20 January 2012

Aussie MINDEF releases 116 "hot issue briefs" in a bid to make ADF more transparent to the public

Today the Australian Minister for Defence Stephen Smith released 116 Department of Defence Hot Issue Briefs, covering the period from 14 September 2010 to the present day. The released information can be found here.

Since being appointed Minister for Defence on 14 September 2010, Mr Smith has received from the Department of Defence 248 Hot Issue Briefs.

Hot Issue Briefs provide initial and early advice to the Minister and Defence’s senior leaders on sensitive or complex matters or incidents that may require the immediate attention of Defence’s senior leadership.

Under the provisions of the Freedom of Information Act 1982, and in response to requests from media outlets, Defence has progressively made public its Hot Issue Briefs, most recently through the release this month of 142 Briefs covering the period 1 July 2010 to 8 November 2011.

Of the 142 Briefs released this month;

· 80 are personnel related, involving a range of incidents including inappropriate behaviour, and other personal matters;

· 31 are capability related; and

· 31 cover a range of other matters (such as loss of equipment, release of notable reports, and discovery of unexploded ordnance).

“Today’s release will see 245 of the 248 Hot Issue Briefs received by me since becoming Minister placed in the public domain,” said Mr Smith.

Of the 116 Briefs released today:

· 58 are personnel related, involving a range of incidents including inappropriate behaviour, and other personal matters;

· 16 are capability related; and

· 42 cover a range of other matters (such as loss of equipment, release of notable reports and discovery of unexploded ordnance).

67 of these incidents were reported to civil police or the ADF Investigative Service for investigation and 3 were reported to the Defence Security Authority and relate to the potential theft of documents.

Only 3 Briefs are not being released at this time as they would prejudice ongoing matters. They will be released at a subsequent time.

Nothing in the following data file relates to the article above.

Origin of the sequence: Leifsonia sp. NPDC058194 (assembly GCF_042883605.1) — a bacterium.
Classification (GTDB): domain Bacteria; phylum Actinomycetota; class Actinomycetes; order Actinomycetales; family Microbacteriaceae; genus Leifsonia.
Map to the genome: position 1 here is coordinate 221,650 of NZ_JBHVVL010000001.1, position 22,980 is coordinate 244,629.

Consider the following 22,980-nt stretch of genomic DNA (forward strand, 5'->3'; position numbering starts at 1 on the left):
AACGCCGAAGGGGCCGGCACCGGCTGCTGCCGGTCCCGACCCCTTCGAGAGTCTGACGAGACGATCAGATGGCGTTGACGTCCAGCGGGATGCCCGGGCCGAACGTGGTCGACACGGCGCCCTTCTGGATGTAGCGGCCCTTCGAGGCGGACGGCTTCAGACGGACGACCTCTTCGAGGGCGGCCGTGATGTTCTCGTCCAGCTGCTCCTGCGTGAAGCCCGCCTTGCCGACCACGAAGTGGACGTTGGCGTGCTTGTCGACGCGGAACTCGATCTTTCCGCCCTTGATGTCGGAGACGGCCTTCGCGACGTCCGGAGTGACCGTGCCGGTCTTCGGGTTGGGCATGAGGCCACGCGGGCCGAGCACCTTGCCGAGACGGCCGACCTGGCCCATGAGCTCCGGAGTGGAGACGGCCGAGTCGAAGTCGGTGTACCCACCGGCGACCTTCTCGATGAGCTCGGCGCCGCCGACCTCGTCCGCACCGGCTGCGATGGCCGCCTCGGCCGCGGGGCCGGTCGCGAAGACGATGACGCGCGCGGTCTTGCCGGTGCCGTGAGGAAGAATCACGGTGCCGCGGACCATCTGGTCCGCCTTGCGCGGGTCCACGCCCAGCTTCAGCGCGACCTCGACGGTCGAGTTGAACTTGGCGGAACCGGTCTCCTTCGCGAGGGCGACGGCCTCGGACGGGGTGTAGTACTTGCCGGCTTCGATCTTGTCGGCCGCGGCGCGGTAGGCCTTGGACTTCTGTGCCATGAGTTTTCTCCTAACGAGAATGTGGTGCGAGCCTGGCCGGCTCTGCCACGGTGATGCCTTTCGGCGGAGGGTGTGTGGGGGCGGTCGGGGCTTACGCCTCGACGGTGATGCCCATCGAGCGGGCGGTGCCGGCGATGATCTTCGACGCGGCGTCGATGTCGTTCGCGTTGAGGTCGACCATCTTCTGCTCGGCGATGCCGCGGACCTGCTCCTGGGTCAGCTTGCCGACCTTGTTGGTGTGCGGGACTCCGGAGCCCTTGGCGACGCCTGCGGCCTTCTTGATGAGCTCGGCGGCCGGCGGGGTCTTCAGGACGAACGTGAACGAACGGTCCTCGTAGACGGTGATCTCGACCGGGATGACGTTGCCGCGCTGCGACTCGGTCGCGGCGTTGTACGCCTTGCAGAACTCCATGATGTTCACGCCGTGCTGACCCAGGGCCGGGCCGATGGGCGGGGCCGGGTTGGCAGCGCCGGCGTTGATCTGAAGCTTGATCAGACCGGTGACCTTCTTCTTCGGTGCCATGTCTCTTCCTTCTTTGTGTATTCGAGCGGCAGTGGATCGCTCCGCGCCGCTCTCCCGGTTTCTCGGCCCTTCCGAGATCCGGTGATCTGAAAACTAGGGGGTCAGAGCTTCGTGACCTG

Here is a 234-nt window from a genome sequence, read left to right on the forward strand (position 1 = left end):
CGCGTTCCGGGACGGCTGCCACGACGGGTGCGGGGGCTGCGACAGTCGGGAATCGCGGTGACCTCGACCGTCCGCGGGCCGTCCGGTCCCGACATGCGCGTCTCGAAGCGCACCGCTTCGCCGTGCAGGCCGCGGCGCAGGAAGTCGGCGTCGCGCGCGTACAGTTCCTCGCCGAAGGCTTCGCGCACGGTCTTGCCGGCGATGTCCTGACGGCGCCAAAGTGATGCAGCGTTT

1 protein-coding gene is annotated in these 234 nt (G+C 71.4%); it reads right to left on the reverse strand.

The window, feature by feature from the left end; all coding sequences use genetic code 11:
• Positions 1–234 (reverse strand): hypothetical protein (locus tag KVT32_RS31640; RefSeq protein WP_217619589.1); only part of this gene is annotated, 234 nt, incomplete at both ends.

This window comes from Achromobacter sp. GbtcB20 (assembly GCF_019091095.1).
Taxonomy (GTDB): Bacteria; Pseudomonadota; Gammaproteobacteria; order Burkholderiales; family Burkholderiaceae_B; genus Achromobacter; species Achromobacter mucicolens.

Mr Smith has also directed a change to the Hot Issue Brief process, aimed at streamlining its process and enhancing transparency.

“I have asked Defence to ensure the regular and ongoing release of Hot Issue Briefs, as a general proposition, no later than one week after their submission to me,” said Mr Smith.

Exceptions to this rule will be individually and personally approved by the Secretary of Defence or the Chief of the Defence Force and be based solely on the criteria that any public release would:

· endanger operational outcomes;

· prejudice legal proceedings; or

· impede or prejudice ADF Investigate Service (ADFIS) or civil police investigations.

Some redaction of information in the Briefs should be expected. These are undertaken in accordance with the requirements of the Freedom of Information Act 1982, and based on the removal of information that may:

· identify an individual without their consent;

· contain commercial-in-confidence or legal-in-confidence elements; or

· release operational or classified information.

“This approach is consistent with the key changes to the Freedom of Information Act 1982 that came into effect on 1 November 2010, and the Information Publication Scheme.

“As well, the Black Review of the Defence Accountability Framework challenged Defence to enhance individual and collective accountability. Placing on the public record Defence’s advice to me on these issues – including instances of inappropriate behaviour – is a part of that accountability,” said Mr Smith. The Black Review can be found here.

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